Why does God allow the innocent to suffer?

People have always asked why God allows evil and suffering. It is such a common question that it has a special name, ‘theodicy’. Couldn’t God have created a better world?

I am doing a series of three Sundays at St Brides Liverpool on this topic. The first was last Sunday. The parish administrator played with technology so you can hear it on YouTube.

This one focuses on one of the best known texts on the question, the biblical book of Job. Why do the innocent suffer?

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While browsing for an image of refugees to use for this post, I have just stumbled on one of those American websites which thinks it has permission to say anything, as long as what it says justifies both its fear and its hatred of all who are perceived as alien, specifically Muslims, and Muslim refugees in particular.

In its paranoia, the site claims that Texas will soon have to submit to Sharia law, that term being understood in its most pejorative, narrow and repressive sense.

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Who is my neighbour? A commentary

I never expected this. I have been studying official Church of England publications for many years. In every case I was at best critical of a number of claims, often totally opposed. I never expected to see something so good that it would positively excite me.

It has come. It is called ‘Who is my neighbour?’ In the introduction it describes itself as

a letter from the House of Bishops to the people and parishes of the Church of England for the General Election 2015.

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The Bishops, the Devil and a good Lent

There are some moments when a remarkable number of events come together and point to the possibility of prophecy.

The House of Bishops’ statement on the current state of UK politics has coincided with some other events which should provoke us to much thought at the beginning of Lent. Within the Church itself, there is debate about Baptism liturgies and what we mean by the Devil and Evil. On the wider cultural scene, we have witnessed the beginning of the serialisation of J K Rowling’s The Casual Vacancy and a rather edgy Channel 4 drama on the possibilities of life under a future UKIP government, both of which highlight the very matters with which the Bishops are concerned.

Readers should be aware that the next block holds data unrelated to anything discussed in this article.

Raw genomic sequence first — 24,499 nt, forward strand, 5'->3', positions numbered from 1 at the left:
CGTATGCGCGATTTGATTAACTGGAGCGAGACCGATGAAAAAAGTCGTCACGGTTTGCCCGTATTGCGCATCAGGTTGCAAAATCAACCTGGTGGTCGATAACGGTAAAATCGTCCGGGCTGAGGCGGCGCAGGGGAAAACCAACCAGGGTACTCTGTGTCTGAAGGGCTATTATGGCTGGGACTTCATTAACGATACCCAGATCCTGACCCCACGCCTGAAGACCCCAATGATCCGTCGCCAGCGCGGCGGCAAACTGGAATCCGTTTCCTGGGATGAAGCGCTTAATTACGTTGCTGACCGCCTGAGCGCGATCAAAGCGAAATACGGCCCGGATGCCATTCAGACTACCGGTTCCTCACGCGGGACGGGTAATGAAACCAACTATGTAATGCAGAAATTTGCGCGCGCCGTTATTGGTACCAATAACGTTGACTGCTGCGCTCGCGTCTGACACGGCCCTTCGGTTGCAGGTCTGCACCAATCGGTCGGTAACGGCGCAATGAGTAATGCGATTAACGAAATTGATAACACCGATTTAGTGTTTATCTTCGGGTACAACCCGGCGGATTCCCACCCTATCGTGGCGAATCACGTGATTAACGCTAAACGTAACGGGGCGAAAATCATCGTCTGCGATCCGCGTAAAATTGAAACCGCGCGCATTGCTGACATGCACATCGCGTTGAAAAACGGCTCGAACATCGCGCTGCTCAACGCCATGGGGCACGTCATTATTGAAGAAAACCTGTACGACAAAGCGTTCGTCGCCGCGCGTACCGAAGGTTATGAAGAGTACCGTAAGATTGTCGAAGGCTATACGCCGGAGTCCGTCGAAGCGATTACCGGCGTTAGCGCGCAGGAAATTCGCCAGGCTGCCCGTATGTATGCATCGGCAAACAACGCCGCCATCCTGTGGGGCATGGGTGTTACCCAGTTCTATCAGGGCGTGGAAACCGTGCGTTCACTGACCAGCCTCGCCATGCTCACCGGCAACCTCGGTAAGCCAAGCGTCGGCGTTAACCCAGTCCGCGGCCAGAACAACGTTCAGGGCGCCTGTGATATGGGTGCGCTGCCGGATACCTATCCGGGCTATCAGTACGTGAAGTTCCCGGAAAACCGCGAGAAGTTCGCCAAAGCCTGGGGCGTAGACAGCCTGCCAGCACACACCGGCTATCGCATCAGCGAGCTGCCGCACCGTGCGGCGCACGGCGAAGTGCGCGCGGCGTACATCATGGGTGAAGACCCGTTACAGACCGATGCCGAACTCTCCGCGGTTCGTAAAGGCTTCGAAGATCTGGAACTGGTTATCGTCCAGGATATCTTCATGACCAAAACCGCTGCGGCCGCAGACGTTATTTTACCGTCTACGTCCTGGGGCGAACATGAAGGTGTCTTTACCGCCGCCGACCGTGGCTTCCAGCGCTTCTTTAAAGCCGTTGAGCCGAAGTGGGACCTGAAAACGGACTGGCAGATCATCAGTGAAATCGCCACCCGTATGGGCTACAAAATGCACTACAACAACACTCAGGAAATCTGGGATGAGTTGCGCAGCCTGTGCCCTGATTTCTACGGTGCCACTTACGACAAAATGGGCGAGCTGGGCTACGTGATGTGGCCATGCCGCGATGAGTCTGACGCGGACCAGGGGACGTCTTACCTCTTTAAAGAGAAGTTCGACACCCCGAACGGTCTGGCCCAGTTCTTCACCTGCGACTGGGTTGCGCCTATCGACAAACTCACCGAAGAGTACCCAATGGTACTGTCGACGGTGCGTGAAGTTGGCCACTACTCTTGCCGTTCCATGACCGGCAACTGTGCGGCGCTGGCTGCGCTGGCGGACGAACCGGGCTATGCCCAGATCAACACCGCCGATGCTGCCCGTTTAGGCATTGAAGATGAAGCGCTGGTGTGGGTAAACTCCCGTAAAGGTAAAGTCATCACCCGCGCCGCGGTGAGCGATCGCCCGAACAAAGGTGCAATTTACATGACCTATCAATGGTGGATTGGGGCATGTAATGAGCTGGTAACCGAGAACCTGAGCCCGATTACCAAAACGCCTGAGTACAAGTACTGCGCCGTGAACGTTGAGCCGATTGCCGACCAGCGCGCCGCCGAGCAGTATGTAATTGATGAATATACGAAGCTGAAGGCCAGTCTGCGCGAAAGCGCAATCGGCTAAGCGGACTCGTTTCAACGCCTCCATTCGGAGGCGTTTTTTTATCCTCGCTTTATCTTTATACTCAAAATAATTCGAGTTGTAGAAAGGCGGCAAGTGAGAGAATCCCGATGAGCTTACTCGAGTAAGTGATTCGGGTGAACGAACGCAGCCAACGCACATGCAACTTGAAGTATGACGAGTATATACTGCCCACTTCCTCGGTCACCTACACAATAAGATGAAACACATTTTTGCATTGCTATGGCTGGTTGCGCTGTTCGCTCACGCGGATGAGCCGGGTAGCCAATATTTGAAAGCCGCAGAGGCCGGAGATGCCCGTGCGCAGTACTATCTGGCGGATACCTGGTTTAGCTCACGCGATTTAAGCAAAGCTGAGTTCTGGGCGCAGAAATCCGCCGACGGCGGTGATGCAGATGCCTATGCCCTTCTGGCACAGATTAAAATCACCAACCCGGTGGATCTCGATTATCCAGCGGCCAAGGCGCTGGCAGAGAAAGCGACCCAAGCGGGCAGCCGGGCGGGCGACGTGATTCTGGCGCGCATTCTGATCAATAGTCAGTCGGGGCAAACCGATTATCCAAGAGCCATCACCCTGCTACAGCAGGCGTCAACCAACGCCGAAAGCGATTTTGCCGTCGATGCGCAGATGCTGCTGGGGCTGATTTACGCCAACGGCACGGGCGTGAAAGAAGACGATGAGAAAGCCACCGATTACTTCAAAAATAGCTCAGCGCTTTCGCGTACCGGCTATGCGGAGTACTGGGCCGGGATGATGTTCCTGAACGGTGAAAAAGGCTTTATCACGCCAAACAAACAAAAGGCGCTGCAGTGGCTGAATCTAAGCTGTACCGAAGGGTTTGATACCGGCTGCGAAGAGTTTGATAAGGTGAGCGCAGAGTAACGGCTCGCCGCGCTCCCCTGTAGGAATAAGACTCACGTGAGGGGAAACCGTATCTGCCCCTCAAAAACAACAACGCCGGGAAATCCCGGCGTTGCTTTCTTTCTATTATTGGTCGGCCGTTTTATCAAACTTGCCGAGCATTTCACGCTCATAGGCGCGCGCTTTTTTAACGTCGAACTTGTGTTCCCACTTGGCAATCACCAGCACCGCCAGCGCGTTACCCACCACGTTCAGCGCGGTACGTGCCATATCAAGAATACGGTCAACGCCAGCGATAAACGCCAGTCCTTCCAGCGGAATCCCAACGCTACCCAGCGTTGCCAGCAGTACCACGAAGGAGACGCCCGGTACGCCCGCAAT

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Is justice about need or contract?

This post is about economic justice. What makes some distributions of money just, and others unjust? Given the disagreements, and the huge practical implications, how do we decide?

I ended my last post , about Greece’s debts, arguing that if anyone is at fault, it is the creditors rather than the Greeks. I now feel this was too strong a claim to be left without more justification. This is what I am attempting here.

Our society has two conflicting accounts of economic justice. One is based on need, the other on contract. In politics the difference often works out as our familiar left-right split; but not always, and in any case our political culture of superficial debating points does more to hide than to reveal the substantive issues at stake.

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